Hazrat Ali and Hazrat Bibi Fatima’s is a close-knit family and the Prophet dotes on his grandchildren – Hasan, Hussain and their little sister Zainab. The little incidents detailed in the book are heart-warming. The Prophet’s grandchildren sitting on his back as he prostrated in namaaz or on one occasion, the Prophet hiding them inside his cloak. When Hazrat Bibi Fatima looks at them longingly, the Prophet takes her and Hazrat Ali, too, into a grand embrace under the cloak.

Their good times do not last. The Prophet passes away and within a year Hazrat Bibi Fatima too dies. Imam Hasan and Imam Hussain’s idyllic childhood and the sense of security that came from being the bravest man’s sons is crushed when their father is assassinated. Still young boys, they uphold their family’s legacy successfully till Imam Hasan is also killed.

Imam Hussain decides to lie low for the sake of his family and friends, even as he makes it clear that he would not endorse Amir Mu’awiya’s philandering son Yazid as the next Caliph. It is crucial for Mu’awiya to take Imam Hussain on his side as he is the Prophet’s direct descendant, with a huge following. The Prophet has been dead only five decades and his legacy is fresh in everyone’s memory.

A confrontation is avoided for years till Mu’awiya is old and is desperate to install his favourite son. Following the sudden demise of Mu’awiya, Imam Hussain is forced to leave Medina with his family and companions. He decides to relocate to Kufa, from where he has been receiving several invitations. However, on the way to Kufa, Yazid’s forces ruthlessly decimate Imam Hussain’s family and friends, who fight with a lot of heart, on the barren plains of Karbala.

The youngest martyr is Imam Hussain’s infant son Ali Asghar. An arrow is shot into his little neck by the enemy. Imam Hussain is the last to fall. Their sister Hazrat Bibi Zainab keeps her promise to her brother and rises to the occasion, making sure his blood does not flow in vain. Even though just days before, when they arrived in Karbala, she was broken and in a daze: “Oh God, is this a river or a mirage? Are these bubbles or human skulls floating in the water? Are these waves or swords clashing with each other? I cannot bear to look.”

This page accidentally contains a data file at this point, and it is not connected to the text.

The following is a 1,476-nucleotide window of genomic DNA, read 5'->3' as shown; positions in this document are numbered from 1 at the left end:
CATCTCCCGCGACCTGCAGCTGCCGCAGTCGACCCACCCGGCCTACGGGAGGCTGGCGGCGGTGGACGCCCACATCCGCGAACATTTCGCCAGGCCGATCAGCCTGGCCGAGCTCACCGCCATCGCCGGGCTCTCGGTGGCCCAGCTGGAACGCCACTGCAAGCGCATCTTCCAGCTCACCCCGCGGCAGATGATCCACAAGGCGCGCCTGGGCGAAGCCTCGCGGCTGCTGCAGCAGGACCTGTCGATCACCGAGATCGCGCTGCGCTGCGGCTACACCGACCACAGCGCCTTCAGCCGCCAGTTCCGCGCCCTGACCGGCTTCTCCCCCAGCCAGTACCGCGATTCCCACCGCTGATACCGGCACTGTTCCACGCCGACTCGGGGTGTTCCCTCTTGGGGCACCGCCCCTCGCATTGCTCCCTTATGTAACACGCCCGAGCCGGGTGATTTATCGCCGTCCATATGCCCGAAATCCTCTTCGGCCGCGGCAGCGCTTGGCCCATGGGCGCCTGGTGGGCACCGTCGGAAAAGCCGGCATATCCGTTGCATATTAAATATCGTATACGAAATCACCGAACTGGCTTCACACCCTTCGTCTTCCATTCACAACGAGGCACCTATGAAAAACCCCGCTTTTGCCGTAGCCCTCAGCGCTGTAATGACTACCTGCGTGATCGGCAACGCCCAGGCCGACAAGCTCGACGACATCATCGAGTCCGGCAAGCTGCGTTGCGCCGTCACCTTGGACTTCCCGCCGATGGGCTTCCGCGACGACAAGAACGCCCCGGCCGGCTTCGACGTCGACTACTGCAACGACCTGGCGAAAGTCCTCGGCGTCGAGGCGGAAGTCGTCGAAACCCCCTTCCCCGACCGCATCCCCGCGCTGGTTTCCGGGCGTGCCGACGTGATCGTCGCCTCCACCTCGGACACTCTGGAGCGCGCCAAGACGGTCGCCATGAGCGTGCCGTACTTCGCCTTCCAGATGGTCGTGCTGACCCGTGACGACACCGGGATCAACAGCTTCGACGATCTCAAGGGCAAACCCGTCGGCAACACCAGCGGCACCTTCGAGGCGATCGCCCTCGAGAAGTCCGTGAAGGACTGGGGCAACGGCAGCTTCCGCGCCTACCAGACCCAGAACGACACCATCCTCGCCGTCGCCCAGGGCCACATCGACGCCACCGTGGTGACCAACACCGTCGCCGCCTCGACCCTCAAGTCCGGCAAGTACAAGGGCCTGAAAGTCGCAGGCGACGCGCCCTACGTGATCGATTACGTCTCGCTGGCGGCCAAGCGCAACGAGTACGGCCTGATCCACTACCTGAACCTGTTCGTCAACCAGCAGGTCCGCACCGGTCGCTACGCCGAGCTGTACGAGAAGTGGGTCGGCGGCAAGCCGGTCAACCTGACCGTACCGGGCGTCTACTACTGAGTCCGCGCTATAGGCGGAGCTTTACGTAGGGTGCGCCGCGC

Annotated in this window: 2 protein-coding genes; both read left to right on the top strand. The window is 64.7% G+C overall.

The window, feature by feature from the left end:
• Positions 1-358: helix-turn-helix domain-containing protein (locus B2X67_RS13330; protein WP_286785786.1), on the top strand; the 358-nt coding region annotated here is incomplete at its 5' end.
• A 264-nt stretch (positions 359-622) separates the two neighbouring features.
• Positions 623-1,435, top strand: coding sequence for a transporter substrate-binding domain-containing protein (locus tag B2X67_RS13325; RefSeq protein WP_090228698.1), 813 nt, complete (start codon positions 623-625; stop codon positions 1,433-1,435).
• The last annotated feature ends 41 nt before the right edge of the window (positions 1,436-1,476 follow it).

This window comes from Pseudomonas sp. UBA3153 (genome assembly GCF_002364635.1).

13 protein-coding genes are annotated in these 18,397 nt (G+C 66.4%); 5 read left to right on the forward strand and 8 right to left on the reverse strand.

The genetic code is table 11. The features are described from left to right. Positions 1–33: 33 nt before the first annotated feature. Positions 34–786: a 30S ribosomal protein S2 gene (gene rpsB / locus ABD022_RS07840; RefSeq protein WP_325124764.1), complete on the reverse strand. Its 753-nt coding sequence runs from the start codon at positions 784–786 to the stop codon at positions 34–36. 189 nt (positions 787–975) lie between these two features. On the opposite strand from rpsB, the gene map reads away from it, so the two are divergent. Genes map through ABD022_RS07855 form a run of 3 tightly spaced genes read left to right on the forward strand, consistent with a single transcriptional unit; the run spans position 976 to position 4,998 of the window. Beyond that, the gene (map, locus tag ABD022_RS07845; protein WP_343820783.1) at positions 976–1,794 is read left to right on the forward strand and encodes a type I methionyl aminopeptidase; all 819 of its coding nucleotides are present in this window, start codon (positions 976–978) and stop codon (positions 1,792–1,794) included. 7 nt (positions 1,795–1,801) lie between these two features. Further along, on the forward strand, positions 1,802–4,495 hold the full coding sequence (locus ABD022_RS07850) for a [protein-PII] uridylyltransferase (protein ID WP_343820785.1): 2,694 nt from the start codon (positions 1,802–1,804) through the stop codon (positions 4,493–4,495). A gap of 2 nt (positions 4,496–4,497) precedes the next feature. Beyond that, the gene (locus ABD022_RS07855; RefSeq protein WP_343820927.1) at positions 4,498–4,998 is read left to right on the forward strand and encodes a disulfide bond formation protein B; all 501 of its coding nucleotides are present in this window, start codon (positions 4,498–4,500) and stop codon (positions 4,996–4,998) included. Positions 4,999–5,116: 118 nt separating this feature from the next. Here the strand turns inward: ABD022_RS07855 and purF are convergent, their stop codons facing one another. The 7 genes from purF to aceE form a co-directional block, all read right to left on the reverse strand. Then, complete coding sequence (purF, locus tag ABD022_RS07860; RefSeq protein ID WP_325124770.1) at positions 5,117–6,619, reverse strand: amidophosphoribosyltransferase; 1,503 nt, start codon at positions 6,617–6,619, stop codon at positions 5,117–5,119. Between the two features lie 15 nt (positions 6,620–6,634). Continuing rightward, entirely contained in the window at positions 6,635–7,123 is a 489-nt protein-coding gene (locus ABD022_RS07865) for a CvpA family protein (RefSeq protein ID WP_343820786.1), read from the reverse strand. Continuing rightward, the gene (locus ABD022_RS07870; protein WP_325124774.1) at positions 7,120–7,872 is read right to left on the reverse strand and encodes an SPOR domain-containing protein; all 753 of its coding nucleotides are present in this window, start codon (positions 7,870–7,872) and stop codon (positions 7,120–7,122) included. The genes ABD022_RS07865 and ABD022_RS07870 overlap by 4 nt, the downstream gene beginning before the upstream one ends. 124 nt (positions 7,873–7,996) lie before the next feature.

Naqvi reminds the reader that Chughtai may have shocked her publishers with this “religious” work, and that too at the end of a grand writing career. But isn’t this how she always was? Mocking the world with her perspective? she asks.

“…here’s Ismat, the rebel, doing her favourite thing: rebelling. She rebels against the notion of not writing a ‘novel’ about Karbala… Chughtai’s decision to write this novel, therefore, is actually as unexpected as it is predictable.”

Ismat Chughtai (left) in a picture dated 16 February, 1986. (HT Archive)
Ismat Chughtai (left) in a picture dated 16 February, 1986. (HT Archive)

According to Naqvi, Chughtai made the switch after writing short stories and novels depicting the film world. “Little by little, I grew tired of all such themes. When there was nothing left to write, I began to read the marsiyas of Anis – in five volumes.”

In another interview she said she was deeply moved by the killing of Ali Asghar, an incident that had a deep impact on her since childhood. Chughtai was not a Shia Muslim. Therefore, her retelling of this story is even more significant. Her nuanced work is a political allegory, a marsiya – an elegy - for our times too. Voices of dissent continue to be snuffed as in Yazid’s time.

But then there’s hope. To quote Chughtai’s wise words: “Today too, when a Yazid raises his head in some part of the world, Husain steps forward and crushes him – even today, light wins against darkness.”

Lamat R Hasan is an independent journalist. She lives in New Delhi.